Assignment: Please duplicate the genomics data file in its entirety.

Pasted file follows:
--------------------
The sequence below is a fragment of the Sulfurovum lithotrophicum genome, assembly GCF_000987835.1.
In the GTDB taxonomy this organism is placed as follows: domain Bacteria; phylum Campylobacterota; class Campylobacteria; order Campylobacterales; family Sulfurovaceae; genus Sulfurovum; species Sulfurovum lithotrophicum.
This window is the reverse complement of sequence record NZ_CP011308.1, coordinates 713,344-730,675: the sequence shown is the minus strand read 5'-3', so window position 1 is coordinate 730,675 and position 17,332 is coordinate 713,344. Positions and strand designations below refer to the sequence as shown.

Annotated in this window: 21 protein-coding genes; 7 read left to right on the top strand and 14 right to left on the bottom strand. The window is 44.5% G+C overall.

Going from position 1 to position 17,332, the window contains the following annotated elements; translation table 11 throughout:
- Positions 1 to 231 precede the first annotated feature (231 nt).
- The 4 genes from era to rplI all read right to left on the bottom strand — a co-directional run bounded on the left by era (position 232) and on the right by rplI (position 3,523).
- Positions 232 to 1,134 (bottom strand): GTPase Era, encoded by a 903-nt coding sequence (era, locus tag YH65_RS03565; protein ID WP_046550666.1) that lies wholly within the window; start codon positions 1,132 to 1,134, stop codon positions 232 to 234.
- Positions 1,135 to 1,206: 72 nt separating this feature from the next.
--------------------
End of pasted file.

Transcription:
The sequence below is a fragment of the Sulfurovum lithotrophicum genome, assembly GCF_000987835.1.
In the GTDB taxonomy this organism is placed as follows: domain Bacteria; phylum Campylobacterota; class Campylobacteria; order Campylobacterales; family Sulfurovaceae; genus Sulfurovum; species Sulfurovum lithotrophicum.
This window is the reverse complement of sequence record NZ_CP011308.1, coordinates 713,344-730,675: the sequence shown is the minus strand read 5'-3', so window position 1 is coordinate 730,675 and position 17,332 is coordinate 713,344. Positions and strand designations below refer to the sequence as shown.

Annotated in this window: 21 protein-coding genes; 7 read left to right on the top strand and 14 right to left on the bottom strand. The window is 44.5% G+C overall.

Going from position 1 to position 17,332, the window contains the following annotated elements; translation table 11 throughout:
- Positions 1 to 231 precede the first annotated feature (231 nt).
- The 4 genes from era to rplI all read right to left on the bottom strand — a co-directional run bounded on the left by era (position 232) and on the right by rplI (position 3,523).
- Positions 232 to 1,134 (bottom strand): GTPase Era, encoded by a 903-nt coding sequence (era, locus tag YH65_RS03565; protein ID WP_046550666.1) that lies wholly within the window; start codon positions 1,132 to 1,134, stop codon positions 232 to 234.
- Positions 1,135 to 1,206: 72 nt separating this feature from the next.